The Virtues of Science

A full draft of my book can be downloaded here: The Virtues of Science.

The book tackles two central, interrelated, questions in the philosophy of science: “what is it that makes a scientific theory good, or ‘virtuous’ and “do scientific theories help us discover what’s real?”. An answer to the latter question depends on a satisfactory answer to the former question: only when we have grounds for thinking that our theories are good ones can we be justified in believing that our theories can help us uncover the furniture of the world. The book argues that we do have such justification on the basis of four new arguments, all of which appeal to a theory’s virtues: (i) the argument from simplicity, (ii) the argument from virtue convergence, (iii) the argument from coherence, and (iv) the argument from choice.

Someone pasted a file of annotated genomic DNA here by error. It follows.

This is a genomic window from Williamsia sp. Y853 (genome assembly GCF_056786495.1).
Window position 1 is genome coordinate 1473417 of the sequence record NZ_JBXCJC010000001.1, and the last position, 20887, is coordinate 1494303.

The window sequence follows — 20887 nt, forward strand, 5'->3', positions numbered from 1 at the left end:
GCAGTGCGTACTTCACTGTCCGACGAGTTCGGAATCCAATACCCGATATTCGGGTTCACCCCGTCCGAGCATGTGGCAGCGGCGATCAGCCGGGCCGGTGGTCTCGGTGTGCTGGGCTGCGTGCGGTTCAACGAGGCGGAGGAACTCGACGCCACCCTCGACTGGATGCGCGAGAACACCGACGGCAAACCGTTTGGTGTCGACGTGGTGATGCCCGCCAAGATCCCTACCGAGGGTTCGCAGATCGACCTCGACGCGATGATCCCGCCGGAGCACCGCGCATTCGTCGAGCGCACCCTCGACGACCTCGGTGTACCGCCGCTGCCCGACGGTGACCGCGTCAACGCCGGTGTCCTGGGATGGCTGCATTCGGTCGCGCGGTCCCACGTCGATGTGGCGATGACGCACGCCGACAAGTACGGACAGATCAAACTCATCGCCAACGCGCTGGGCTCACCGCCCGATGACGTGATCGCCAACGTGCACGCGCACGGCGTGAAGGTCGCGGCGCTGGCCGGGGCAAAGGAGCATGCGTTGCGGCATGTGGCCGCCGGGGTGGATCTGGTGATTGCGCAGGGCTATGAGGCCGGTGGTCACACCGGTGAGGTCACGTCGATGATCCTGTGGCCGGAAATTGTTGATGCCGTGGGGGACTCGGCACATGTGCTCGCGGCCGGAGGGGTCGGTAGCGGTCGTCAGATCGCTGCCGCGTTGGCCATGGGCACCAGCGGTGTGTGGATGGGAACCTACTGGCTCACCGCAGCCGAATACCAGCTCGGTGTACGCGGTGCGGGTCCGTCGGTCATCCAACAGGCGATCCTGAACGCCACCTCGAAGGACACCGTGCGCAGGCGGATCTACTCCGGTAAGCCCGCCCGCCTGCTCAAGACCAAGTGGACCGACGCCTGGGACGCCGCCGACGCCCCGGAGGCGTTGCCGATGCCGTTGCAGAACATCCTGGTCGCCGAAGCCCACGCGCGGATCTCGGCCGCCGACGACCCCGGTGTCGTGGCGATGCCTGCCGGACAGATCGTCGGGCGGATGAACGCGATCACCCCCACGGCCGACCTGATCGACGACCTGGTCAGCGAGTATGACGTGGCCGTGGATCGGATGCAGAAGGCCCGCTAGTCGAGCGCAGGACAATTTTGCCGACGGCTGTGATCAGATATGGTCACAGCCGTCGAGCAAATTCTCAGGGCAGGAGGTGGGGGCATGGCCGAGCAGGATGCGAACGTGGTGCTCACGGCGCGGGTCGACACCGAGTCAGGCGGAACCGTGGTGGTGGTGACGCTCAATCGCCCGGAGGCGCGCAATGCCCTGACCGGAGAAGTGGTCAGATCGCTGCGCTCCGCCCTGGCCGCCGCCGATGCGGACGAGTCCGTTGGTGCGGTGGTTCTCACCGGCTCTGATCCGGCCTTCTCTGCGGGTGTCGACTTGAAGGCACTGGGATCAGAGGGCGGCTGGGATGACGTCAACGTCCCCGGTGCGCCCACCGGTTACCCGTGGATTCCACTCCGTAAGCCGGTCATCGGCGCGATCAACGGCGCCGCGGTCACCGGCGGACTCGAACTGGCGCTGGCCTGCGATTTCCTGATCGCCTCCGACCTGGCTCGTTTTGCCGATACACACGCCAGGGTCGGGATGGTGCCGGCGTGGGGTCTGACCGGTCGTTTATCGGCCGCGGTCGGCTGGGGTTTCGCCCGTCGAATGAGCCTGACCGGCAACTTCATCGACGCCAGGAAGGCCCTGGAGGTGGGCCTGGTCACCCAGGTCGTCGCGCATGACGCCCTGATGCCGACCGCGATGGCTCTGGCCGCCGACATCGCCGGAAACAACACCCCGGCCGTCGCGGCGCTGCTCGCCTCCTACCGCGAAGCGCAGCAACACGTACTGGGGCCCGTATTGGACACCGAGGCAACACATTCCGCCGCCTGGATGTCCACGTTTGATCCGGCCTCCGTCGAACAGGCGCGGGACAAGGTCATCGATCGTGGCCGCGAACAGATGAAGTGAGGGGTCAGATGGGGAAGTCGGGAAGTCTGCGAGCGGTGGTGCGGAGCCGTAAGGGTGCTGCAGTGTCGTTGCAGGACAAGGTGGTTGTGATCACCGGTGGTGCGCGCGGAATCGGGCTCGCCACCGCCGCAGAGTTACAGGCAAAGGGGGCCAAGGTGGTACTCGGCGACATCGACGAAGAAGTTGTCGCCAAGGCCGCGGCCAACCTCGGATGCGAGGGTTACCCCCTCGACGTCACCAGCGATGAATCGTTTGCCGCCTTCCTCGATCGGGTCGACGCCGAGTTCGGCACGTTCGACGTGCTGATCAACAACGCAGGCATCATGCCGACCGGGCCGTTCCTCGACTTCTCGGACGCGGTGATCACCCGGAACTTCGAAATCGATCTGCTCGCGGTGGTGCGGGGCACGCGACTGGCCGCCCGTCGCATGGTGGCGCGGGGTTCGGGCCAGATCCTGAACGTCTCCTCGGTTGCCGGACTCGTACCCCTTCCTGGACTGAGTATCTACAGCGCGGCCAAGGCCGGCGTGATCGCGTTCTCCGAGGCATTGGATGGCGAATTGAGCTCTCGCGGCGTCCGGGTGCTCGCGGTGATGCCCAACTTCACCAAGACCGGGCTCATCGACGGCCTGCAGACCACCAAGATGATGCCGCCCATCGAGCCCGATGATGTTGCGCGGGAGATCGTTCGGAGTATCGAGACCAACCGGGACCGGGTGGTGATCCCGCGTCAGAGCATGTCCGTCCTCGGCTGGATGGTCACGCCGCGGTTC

The table of contents is as follows:

  1. Introduction
  2. Theoretical virtues, truth, and the argument from simplicity
  3. Pessimism, base rates, and the no-virtue-coincidence argument
  4. Novel success
  5. Theoretical fertility without novel success
  6. Ad hoc hypotheses and the argument from coherence
  7. Theoretical virtues as confidence boosters and the argument from choice
  8. Philosophy of science by historical means
  9. Conclusion and outlook: the demarcation problem